- a) This verb is used 20 times in the New Testament in contexts wherein the people are "oblivious to" what is actually going on (classic illustration of meaning is Matthew 13:25; the farmer is 'asleep' when an adversary sows tares in his wheat field).
- b) It is the verb used when Jesus declares that the daughter of the ruler is not "dead", but "asleep" (Matthew 9:24), clearly indicating a temporary condition of complete inactivity.
- c) It is the verb used to describe Jesus "asleep" in the boat while the storm raged (Matthew 8:24).
- d) It is also the verb applied to the disciples who could not stay awake to pray with Jesus in the garden (Matthew 26:40, 43, and 45).
- e) As an "exhortation" it seems best to understand it in harmony with its etymology: as "don't lie down, or you will be overcome with a case of the obliviousness of the sleeping/dead" (Ephesians 5:14).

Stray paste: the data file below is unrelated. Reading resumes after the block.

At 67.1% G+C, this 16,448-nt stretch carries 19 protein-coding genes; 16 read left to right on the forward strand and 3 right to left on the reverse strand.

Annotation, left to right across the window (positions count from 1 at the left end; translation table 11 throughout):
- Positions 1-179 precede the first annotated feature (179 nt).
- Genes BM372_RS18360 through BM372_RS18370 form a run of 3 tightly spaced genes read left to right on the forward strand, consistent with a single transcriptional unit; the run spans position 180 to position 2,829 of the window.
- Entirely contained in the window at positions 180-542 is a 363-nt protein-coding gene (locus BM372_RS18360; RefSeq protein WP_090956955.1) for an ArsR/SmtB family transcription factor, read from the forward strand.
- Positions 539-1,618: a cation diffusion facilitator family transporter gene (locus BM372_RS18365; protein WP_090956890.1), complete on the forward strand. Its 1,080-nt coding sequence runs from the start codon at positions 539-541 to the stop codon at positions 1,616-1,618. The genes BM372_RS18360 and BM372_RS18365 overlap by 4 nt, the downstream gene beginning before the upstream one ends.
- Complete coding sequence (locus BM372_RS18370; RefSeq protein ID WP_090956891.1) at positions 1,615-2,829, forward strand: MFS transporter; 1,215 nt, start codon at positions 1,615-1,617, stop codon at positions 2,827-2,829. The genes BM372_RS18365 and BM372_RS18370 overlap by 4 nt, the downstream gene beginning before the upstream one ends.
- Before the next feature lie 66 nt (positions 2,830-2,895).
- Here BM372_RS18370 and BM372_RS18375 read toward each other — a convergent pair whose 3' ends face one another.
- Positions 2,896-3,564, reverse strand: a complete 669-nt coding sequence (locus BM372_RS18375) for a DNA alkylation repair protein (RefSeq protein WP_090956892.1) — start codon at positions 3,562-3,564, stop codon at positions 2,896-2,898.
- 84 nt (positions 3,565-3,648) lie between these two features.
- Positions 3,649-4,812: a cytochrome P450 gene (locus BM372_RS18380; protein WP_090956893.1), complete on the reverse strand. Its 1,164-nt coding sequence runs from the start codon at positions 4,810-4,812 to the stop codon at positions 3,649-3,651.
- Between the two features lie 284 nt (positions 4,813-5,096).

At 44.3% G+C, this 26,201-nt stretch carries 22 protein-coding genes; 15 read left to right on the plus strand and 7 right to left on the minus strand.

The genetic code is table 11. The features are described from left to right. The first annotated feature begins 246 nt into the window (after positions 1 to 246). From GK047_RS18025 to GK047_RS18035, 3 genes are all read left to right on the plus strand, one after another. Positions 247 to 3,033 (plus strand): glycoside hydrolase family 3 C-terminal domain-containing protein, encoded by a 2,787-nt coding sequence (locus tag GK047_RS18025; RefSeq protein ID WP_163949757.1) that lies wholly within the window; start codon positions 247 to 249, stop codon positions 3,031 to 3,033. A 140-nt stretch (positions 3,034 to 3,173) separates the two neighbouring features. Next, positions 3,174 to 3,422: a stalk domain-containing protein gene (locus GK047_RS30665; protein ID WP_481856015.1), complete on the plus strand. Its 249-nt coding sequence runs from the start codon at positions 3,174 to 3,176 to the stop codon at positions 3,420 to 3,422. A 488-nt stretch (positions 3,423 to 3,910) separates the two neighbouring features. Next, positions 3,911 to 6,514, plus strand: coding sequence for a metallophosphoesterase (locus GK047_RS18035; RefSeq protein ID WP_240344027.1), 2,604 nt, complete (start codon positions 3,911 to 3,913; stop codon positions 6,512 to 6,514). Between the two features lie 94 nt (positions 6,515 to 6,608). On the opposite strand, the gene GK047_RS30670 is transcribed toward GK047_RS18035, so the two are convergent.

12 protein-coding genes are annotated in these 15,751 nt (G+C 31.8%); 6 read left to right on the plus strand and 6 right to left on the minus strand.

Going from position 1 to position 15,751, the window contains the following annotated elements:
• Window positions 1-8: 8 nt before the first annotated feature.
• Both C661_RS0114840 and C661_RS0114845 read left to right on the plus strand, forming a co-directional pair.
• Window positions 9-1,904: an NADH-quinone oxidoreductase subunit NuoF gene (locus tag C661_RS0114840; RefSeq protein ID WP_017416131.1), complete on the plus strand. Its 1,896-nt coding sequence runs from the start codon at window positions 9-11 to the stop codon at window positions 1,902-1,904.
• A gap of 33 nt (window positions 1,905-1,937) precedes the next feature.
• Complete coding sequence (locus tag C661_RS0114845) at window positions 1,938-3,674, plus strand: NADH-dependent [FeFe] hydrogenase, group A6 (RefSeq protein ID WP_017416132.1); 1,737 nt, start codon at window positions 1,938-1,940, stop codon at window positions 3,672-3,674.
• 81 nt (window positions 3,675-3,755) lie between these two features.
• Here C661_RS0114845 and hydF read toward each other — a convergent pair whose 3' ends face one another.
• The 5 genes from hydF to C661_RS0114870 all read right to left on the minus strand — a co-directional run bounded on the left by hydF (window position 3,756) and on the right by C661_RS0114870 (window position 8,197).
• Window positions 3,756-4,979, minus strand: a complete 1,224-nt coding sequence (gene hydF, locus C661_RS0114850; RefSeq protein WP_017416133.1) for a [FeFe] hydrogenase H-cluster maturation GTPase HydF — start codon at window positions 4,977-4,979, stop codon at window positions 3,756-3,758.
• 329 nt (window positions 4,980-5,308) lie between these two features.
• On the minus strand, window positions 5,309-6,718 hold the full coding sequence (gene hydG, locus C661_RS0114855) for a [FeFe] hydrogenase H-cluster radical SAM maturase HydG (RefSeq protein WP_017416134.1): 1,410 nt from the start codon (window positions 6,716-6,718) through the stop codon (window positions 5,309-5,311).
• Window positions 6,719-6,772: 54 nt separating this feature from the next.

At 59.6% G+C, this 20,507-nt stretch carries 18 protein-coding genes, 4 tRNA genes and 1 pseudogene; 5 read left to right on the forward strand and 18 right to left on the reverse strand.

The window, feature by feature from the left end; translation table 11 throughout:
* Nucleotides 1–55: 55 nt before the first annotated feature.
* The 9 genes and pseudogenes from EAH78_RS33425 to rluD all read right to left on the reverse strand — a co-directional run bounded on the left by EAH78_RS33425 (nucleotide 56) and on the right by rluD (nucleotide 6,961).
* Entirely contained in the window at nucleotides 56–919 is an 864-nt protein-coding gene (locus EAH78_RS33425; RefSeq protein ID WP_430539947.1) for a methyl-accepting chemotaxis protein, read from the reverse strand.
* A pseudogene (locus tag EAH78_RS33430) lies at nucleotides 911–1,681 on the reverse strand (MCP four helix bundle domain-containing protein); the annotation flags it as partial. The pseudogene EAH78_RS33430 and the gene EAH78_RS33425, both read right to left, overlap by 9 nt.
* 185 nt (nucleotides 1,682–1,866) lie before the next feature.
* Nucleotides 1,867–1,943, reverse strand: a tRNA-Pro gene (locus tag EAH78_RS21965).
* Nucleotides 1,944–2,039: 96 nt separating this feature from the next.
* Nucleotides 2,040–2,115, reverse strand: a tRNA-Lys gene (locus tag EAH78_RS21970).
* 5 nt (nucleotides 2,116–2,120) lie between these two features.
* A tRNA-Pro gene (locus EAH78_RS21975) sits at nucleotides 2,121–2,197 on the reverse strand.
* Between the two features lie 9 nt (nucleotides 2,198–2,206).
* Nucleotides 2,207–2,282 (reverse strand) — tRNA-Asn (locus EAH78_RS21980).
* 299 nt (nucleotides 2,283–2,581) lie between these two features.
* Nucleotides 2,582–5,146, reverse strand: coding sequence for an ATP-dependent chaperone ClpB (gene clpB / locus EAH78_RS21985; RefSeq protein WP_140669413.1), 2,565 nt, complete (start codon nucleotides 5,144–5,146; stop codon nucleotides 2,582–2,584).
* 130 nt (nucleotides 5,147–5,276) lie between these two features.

- i. The ideas seem to be two: one is a sense of complete unawareness of some critical realities; and the other is a sense of total inactivity that is likened unto the death of the body.
- ii. Paul's picture is of one who never lies down to sleep because he/she "exists" in the light of day.
- iii. This, obviously, is not to be taken literally, but it is to be taken seriously: those in/of the day should never lie down to sleep and those in/of the night are never up and awake.
- iv. Clearly, this is a condition of the soul in its attitudes and values that has nothing to do with being physically asleep, but has everything to do with a deliberate fixation upon "the Hope".
- 4) Our conclusion is this: "let us not sleep as do the hopeless" means that we should not let anything come between us and The Hope so that we "submit to being overcome by obliviousness".
- 2. Second, a positive exhortation as a sub-set of the negative.